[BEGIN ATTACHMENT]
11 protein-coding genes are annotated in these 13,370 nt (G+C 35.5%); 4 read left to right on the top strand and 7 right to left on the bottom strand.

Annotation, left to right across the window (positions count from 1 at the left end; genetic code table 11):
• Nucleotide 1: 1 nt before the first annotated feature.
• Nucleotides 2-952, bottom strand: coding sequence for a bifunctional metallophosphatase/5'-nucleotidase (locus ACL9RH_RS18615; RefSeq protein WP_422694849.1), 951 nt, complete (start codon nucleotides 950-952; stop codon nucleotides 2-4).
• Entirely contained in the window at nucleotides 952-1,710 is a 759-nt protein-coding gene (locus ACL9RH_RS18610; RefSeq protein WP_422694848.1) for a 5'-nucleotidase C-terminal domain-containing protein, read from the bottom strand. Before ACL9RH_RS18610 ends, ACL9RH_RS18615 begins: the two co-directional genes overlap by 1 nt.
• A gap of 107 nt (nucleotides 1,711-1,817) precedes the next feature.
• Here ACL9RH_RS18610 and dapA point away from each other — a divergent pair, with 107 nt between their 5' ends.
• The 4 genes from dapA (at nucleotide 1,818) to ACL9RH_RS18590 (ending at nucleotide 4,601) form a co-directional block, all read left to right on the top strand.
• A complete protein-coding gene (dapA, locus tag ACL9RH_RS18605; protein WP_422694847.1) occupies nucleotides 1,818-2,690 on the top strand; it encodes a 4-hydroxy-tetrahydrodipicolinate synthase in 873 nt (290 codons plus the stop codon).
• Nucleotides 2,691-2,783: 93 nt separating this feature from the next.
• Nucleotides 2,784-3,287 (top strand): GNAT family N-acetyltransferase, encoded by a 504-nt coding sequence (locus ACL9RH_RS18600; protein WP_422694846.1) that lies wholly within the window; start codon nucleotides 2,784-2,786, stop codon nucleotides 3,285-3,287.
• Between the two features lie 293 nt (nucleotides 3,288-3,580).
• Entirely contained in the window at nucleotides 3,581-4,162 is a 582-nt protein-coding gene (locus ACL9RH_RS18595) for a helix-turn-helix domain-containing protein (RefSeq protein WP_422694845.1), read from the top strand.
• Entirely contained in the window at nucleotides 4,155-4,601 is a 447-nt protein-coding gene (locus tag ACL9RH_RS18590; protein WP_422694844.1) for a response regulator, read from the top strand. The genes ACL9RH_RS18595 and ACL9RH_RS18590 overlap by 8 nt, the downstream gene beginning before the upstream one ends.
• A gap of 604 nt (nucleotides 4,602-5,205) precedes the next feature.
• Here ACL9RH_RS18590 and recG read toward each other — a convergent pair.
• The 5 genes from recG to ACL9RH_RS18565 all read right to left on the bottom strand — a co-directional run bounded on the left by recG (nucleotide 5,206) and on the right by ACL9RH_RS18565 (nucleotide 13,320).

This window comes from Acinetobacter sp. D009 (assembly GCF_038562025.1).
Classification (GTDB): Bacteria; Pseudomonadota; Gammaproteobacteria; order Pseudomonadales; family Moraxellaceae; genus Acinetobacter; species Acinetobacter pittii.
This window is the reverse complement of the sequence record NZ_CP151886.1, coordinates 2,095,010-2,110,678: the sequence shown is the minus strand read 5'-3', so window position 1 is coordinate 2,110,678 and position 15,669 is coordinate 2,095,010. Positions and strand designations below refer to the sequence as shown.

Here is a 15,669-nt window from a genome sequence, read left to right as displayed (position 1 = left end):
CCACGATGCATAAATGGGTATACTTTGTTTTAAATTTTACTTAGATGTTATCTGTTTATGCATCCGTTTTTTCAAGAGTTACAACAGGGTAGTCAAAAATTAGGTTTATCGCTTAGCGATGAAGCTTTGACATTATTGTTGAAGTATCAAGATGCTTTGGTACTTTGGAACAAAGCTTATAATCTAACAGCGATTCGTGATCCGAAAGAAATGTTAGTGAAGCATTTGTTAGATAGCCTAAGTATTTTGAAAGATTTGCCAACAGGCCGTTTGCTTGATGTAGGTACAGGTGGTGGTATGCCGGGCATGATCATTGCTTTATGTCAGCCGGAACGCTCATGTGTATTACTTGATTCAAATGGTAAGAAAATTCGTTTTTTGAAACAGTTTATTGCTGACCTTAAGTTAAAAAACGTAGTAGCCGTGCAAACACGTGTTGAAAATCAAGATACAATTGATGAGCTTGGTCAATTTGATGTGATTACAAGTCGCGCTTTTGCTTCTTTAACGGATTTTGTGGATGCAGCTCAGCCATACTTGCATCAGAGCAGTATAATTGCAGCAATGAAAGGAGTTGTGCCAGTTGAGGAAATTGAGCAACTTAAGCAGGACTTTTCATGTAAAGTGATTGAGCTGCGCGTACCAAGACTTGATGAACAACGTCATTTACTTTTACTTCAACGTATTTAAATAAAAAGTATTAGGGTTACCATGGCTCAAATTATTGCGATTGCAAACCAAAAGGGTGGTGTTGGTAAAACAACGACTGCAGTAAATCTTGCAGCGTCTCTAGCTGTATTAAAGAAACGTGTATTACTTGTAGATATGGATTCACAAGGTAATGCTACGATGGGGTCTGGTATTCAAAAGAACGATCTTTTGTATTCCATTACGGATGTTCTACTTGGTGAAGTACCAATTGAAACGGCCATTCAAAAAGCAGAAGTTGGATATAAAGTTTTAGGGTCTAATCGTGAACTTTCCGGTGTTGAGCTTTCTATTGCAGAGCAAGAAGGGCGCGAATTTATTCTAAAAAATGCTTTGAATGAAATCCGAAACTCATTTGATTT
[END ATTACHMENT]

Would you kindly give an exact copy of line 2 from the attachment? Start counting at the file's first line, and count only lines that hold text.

Annotation, left to right across the window (positions count from 1 at the left end; genetic code table 11):